National Air Duct Cleaners Association

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National Air Duct Cleaners Association
Abbreviation NADCA
Formation 1989
Founder John Sumerlin
Founded at Kansas City, Missouri
Type Non-Profit
Legal status Active
Headquarters Mount Laurel, NJ
Region
Global
Membership
1000+
  • Richard Lantz
  • Rick MacDonald
  • Dan Stradford
  • Mike White
  • Mark Zarzeczny
  • Kehau Mendes
  • Mike Dexter
  • Jimmy Meyer
  • April Yungen
  • Andrea Casa
  • Michael Vinick

The National Air Duct Cleaners Association (NADCA) is a non-profit organization committed to publishing standards for safety, evaluation, and cleaning of heating, ventilation, and air conditioning (HVAC) ducts. They also offer several certifications for HVAC companies and professionals, as well as maintain an anti-fraud task force.[1]

The Division of Occupational Safety and Health of the United States Department of Labor recommends hiring only duct cleaning professionals who are NADCA members.[2]

History[edit]

The NADCA was founded in 1989 when Pringle Power Vac owner John Sumerlin gathered 25 HVAC professionals to discuss the professional duct cleaning industry.[3]

Founded to promote the source removal method of duct cleaning and the establishment of industry standards, the NADCA currently offers training courses, publishes standards, provides professional resources, maintains an HVAC professional locator tool, and more.

The NADCA first published a standard, “Standard 1992-01, Mechanical Cleaning of Non-Porous Air Conveyance System Components,” in 1992. They currently publish “Standard for the Assessment, Cleaning, and Restoration of HVAC Systems,” called ACR: the NADCA Standard. The ACR provides guidelines for assessing HVAC systems, evaluating cleanliness, preventing hazards, cleaning methods, and cleaning equipment.[4]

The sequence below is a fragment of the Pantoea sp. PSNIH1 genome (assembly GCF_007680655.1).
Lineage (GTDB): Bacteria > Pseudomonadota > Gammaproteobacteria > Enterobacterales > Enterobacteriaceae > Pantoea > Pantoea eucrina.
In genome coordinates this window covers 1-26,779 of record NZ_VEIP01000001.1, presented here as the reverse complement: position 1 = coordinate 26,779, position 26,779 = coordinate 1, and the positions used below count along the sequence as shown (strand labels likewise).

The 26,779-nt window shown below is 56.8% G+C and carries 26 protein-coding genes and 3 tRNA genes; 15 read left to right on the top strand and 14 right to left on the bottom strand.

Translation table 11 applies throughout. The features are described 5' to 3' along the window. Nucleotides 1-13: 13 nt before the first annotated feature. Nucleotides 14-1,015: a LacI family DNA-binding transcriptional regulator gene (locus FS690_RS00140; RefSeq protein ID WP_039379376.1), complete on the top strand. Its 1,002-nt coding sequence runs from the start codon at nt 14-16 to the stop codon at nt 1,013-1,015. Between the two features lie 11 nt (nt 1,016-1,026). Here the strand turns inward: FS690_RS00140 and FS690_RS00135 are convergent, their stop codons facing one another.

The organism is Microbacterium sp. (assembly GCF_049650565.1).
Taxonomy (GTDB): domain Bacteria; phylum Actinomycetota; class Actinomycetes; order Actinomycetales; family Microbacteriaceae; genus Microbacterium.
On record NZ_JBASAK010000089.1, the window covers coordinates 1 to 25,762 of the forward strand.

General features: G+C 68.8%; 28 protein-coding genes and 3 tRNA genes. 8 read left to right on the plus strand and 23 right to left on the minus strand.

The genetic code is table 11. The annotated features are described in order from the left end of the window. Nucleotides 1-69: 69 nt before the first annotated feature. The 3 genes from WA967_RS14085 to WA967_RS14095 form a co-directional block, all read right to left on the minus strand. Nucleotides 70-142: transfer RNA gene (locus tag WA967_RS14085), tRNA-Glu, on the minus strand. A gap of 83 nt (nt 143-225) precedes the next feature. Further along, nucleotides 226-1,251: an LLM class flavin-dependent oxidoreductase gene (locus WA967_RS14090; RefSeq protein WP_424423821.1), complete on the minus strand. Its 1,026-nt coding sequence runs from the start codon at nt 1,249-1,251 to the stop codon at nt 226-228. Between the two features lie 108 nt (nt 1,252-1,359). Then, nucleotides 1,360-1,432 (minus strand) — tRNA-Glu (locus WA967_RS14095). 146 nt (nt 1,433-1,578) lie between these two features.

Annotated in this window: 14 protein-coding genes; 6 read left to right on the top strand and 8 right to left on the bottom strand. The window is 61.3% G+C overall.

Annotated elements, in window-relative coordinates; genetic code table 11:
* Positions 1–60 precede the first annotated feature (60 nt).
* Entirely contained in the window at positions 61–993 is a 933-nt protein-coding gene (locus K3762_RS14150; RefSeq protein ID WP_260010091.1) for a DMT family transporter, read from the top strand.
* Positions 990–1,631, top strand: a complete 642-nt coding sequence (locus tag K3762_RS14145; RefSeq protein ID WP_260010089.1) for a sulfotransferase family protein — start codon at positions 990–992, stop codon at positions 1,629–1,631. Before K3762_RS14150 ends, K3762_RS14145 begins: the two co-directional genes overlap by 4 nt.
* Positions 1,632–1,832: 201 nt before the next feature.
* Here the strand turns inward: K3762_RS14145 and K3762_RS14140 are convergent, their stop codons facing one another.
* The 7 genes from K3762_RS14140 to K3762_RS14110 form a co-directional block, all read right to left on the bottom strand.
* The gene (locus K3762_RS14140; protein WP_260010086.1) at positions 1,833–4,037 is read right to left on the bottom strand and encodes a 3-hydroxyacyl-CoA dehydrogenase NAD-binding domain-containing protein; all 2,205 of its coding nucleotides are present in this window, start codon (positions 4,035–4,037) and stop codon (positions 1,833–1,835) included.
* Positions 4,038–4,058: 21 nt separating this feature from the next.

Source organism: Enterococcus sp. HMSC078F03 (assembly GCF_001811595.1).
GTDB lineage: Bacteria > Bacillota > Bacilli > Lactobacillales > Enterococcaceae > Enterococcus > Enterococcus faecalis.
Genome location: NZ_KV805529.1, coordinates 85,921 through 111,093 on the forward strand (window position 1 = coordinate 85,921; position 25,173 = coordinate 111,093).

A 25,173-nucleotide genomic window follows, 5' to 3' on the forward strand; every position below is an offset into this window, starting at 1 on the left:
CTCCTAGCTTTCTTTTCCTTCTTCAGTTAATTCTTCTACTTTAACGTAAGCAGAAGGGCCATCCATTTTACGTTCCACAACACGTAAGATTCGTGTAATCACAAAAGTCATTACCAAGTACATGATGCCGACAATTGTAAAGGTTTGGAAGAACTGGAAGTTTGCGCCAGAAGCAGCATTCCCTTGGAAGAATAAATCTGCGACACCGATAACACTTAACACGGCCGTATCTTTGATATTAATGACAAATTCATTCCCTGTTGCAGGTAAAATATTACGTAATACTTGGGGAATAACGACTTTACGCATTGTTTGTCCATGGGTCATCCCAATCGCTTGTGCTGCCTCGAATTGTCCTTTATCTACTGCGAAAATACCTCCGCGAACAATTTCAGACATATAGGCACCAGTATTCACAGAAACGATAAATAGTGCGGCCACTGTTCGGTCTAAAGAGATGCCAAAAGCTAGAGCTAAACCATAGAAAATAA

Presently, the members of the NADCA are over 1,000 HVAC cleaning companies with one or more certified ASCS technicians.

Certification[edit]

In 1995, the NADCA began their first certification program, administering examinations for Air Systems Cleaning Specialist (ASCS) in Baltimore, Atlanta, Chicago, Dallas, and Los Angeles.

In 2003, they launched a Ventilation System Mold Remediator (VSMR) training and certification program, as well as a Certified Ventilation Inspector (CVI) training and certification program.

In 2013 NADCA decided to combine the ASCS and VSMR certifications into one certification, the ASCS. The present ASCS course has been revised to include the necessary VSMR training.

The ASCS and CVI programs are currently being offered.

Standards[edit]

See also[edit]

External links[edit]

References[edit]

  1. ^ "Hidden Camera Investigation Reveals Technician Charging $700 For Easy Air Vent Fix". Inside Edition. Retrieved 2016-01-18. 
  2. ^ "DOHS Fact Sheet on HVAC Duct Cleaning" (PDF). National Institutes of Health. Office of Research Services (ORS). 2015-05-14. Retrieved 2016-01-18. 
  3. ^ "History of NADCA | NADCA". nadca.com. Retrieved 2016-01-18. 
  4. ^ "Duct-cleaning Services Require a Contracting Commitment". www.achrnews.com. Retrieved 2016-01-18.